When I walked in, the sky was blue, and the sun was shining. When I walked out, bands of dark clouds filled the sky and were rolling in from the northeast. Ike was on the way to Houston, and its arms reached all the way to the edge of the Hill Country.
In Houston, before the rains even began to fall, the high tide and the superimposed storm surge pushed water out of the bayous and into the streets and into people's homes. Before the rains, the floods began.
And when the swirling storm pounded the western shore of Galveston Bay, the force of the surging water pushed great concrete slabs and breakwaters into the streets. Boats and yachts and floating debris bashed into homes and smashed into bridges. And houses burned to the ground.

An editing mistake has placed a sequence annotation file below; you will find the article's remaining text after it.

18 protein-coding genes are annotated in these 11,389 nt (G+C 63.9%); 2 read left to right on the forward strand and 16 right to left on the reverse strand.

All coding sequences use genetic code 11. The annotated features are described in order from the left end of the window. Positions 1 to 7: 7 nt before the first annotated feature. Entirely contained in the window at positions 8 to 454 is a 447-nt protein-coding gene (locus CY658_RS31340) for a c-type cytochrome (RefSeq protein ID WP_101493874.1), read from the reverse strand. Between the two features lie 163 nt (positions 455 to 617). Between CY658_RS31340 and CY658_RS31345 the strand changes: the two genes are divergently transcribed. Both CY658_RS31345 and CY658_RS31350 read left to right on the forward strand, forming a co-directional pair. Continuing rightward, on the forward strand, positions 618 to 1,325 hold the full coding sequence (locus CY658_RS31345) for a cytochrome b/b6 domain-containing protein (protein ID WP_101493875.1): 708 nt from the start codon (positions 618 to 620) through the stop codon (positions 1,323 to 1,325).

Ike hit Galveston dead-on and went right up the bay. But the surge was not as bad as it might have been, and people took the warnings of "certain death" mostly to heart. There were three extra bodies sleeping here last night and one extra little black dog.
Austin needs rain badly. Our barrels are empty. The grass is pale and dry. I confess, we looked up at those sweeping black bands with some hope and listened to the 100% chance of rain predictions with some anticipation. But the rains never reached us -- a blessing not so much in disguise.
11:45:19 PM permalink:  feedback: comments: